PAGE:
During a video interview with Kraken TV analyst and former NHL player JT Brown that accompanies this story, Young chose to make two favorite dishes, carne asada and mofongo, he learned to as a child and still prepares for comfort food for himself and friends today.

Carne asada is a marinated flank steak dish likely more familiar to Kraken fans than mofongo, which is a Puerto Rican dish with fried plantains as its main ingredient. Once fried, the plantains are mashed with cilantro, jalapenos, a bit of salt, fresh lime juice and olive oil to become was Young calls a plantain “cake” mounded and rounded.

Mofongo is traditionally served with a variety of meats, chicken broth, vegetables or shrimp, Young’s selection for the video dish.

Young told Brown the mofongo mashing usually fell to him during his younger days. You have to think it sparked a lifelong affiliation to food and recipes. As sous chef (second-in-command) to Climate Pledge Arena executive chef Molly DeMers, Young is grateful the opportunity to move West and be part of the world’s first zero-carbon sports and entertainment arena.

“Our entire culinary staff is dedicated to sustainability,” said Young, noting 75 percent of all concession foods will be locally sourced within 300 miles of the arena. “It’s a way to give back to community and planet. It makes us strive to give back. We are all excited to brainstorm ideas on we can be even more eco-friendly.”

DeMers, an inspirational leader herself and first female executive chef to open a major sports entertainment arena, is keen on Young’s kitchen and people skills. One reporter’s observations of the staff at work and leisure validates a group developing its own brand of inclusive chemistry.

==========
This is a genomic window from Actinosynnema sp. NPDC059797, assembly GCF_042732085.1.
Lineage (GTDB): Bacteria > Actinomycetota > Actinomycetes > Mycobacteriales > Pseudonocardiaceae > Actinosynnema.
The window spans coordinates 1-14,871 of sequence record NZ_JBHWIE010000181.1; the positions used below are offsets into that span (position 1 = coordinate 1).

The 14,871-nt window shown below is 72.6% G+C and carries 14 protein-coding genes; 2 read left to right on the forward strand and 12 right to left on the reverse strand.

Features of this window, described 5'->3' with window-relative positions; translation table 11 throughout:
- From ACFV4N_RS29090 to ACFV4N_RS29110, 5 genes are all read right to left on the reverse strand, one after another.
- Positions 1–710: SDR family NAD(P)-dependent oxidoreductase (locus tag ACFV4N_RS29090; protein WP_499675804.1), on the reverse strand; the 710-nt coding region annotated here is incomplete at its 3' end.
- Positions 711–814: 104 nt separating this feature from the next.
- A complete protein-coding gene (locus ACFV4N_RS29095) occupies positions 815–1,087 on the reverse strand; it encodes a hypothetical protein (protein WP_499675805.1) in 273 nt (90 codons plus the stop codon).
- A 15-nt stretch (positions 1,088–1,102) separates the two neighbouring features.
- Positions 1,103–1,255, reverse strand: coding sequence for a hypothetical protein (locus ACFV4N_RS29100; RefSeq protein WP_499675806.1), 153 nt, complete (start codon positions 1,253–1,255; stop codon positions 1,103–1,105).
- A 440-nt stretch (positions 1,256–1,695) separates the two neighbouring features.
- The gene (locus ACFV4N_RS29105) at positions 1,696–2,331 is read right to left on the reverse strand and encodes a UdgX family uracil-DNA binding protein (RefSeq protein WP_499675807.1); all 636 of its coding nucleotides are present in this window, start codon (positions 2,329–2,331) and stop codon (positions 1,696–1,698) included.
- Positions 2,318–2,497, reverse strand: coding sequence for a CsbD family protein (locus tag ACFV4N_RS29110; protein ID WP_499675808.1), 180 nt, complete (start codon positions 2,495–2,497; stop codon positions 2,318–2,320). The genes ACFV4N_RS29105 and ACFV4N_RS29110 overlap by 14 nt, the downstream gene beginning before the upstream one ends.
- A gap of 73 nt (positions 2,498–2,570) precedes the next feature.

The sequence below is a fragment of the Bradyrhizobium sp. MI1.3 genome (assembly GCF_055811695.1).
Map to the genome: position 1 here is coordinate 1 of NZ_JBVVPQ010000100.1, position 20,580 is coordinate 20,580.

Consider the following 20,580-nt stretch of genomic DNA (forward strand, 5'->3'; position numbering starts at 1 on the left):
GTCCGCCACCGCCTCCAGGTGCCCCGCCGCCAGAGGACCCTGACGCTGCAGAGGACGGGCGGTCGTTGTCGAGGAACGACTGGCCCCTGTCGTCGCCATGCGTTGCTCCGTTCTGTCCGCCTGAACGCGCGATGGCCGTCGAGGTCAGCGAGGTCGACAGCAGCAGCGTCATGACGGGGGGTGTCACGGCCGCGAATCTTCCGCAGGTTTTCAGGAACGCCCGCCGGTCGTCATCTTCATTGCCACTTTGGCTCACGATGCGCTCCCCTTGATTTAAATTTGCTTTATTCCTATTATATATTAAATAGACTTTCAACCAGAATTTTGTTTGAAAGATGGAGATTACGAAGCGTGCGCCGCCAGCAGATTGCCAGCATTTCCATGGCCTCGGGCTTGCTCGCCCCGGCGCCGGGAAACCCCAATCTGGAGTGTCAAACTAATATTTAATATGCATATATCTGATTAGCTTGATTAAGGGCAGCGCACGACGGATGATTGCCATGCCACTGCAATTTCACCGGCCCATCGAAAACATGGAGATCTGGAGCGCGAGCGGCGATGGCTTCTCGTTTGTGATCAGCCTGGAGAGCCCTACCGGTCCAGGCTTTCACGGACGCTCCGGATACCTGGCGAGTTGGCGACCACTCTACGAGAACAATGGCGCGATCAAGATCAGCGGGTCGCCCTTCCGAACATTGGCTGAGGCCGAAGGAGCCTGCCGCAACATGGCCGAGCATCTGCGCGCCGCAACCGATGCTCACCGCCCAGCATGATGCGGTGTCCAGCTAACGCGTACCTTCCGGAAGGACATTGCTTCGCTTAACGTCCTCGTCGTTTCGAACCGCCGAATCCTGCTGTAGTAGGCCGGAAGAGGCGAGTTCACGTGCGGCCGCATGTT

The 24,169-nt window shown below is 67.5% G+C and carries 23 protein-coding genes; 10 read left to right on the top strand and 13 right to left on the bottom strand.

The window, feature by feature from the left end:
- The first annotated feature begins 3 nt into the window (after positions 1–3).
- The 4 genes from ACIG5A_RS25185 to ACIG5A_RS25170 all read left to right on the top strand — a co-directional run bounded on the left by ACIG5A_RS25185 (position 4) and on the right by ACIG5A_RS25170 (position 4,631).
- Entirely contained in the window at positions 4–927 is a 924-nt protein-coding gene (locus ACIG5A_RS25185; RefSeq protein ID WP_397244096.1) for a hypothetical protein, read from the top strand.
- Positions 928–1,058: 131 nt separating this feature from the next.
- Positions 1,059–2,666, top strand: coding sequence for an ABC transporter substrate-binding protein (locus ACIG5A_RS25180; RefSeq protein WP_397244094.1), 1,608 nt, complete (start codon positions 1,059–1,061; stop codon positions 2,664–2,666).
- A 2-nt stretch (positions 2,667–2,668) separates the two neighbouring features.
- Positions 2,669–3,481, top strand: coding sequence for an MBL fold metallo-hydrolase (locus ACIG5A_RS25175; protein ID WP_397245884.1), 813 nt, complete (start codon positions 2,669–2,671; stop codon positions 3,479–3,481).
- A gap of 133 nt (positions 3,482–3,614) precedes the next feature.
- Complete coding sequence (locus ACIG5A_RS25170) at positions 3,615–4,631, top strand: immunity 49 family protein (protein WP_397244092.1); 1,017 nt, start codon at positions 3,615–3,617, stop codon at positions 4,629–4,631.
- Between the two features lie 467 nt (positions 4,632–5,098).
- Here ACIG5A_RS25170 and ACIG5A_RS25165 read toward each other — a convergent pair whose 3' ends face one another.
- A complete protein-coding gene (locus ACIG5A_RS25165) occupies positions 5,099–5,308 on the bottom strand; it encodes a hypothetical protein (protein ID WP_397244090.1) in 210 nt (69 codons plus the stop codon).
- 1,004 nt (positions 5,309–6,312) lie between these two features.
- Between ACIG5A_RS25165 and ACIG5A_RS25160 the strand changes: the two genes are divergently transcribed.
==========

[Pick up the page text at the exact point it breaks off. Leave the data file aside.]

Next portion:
“Chef Del is a vital part of our leadership team,” said DeMers this week. “He brings tremendous passion, empathy and experience to his role. He is someone we are eager to watch grow as a young leader with endless amount of potential.”

With Hispanic Heritage Month spanning from mid-September to mid-October, symbolically ushering the Kraken’s regular season and opening home games later in the month, Young says his days are full and “hectic.” Yet he finds time to recall the comfort foods of his youth as the new arena is partnering with local food purveyors and businesses who will bring locally popular comfort foods to fans attending games, concerts and other entertainment events.

“We ate a lot of rice and beans and fresh fruit as kids,” said Young. “Fresh fruit is so important [to the cuisine]. We were all athletes in my family and we carried it over to fruit smoothies at breakfast with fresh mangoes and pineapples.”

Young played football and baseball (speedy enough to be a shortstop) and wrestled too. His hockey knowledge is late-blooming but now solid after his time with Columbus Blue Jackets.

“I didn’t know my blue lines from the red line,” said Young, laughing one more time before return to kitchen planning and meetings. “The icing rule took a while for me to understand. But I’ve got it down now.”